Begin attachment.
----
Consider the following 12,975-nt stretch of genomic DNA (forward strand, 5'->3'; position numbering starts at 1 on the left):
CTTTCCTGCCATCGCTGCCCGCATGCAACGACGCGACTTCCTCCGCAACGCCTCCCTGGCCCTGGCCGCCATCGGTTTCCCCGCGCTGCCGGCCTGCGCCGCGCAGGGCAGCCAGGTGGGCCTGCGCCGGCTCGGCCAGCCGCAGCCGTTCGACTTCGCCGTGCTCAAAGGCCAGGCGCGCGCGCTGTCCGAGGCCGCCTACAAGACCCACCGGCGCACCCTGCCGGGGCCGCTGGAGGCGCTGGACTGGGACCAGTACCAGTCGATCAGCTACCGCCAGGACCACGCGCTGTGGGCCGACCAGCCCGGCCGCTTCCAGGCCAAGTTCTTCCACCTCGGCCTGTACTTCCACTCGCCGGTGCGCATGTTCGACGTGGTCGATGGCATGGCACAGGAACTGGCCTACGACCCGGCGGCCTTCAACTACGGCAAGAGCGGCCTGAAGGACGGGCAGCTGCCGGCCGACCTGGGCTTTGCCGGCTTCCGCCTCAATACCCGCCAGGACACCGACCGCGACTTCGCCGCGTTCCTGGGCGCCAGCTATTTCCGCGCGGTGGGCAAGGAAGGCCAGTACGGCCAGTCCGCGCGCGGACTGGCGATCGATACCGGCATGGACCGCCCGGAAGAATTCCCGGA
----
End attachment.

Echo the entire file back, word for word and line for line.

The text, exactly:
Consider the following 12,975-nt stretch of genomic DNA (forward strand, 5'->3'; position numbering starts at 1 on the left):
CTTTCCTGCCATCGCTGCCCGCATGCAACGACGCGACTTCCTCCGCAACGCCTCCCTGGCCCTGGCCGCCATCGGTTTCCCCGCGCTGCCGGCCTGCGCCGCGCAGGGCAGCCAGGTGGGCCTGCGCCGGCTCGGCCAGCCGCAGCCGTTCGACTTCGCCGTGCTCAAAGGCCAGGCGCGCGCGCTGTCCGAGGCCGCCTACAAGACCCACCGGCGCACCCTGCCGGGGCCGCTGGAGGCGCTGGACTGGGACCAGTACCAGTCGATCAGCTACCGCCAGGACCACGCGCTGTGGGCCGACCAGCCCGGCCGCTTCCAGGCCAAGTTCTTCCACCTCGGCCTGTACTTCCACTCGCCGGTGCGCATGTTCGACGTGGTCGATGGCATGGCACAGGAACTGGCCTACGACCCGGCGGCCTTCAACTACGGCAAGAGCGGCCTGAAGGACGGGCAGCTGCCGGCCGACCTGGGCTTTGCCGGCTTCCGCCTCAATACCCGCCAGGACACCGACCGCGACTTCGCCGCGTTCCTGGGCGCCAGCTATTTCCGCGCGGTGGGCAAGGAAGGCCAGTACGGCCAGTCCGCGCGCGGACTGGCGATCGATACCGGCATGGACCGCCCGGAAGAATTCCCGGA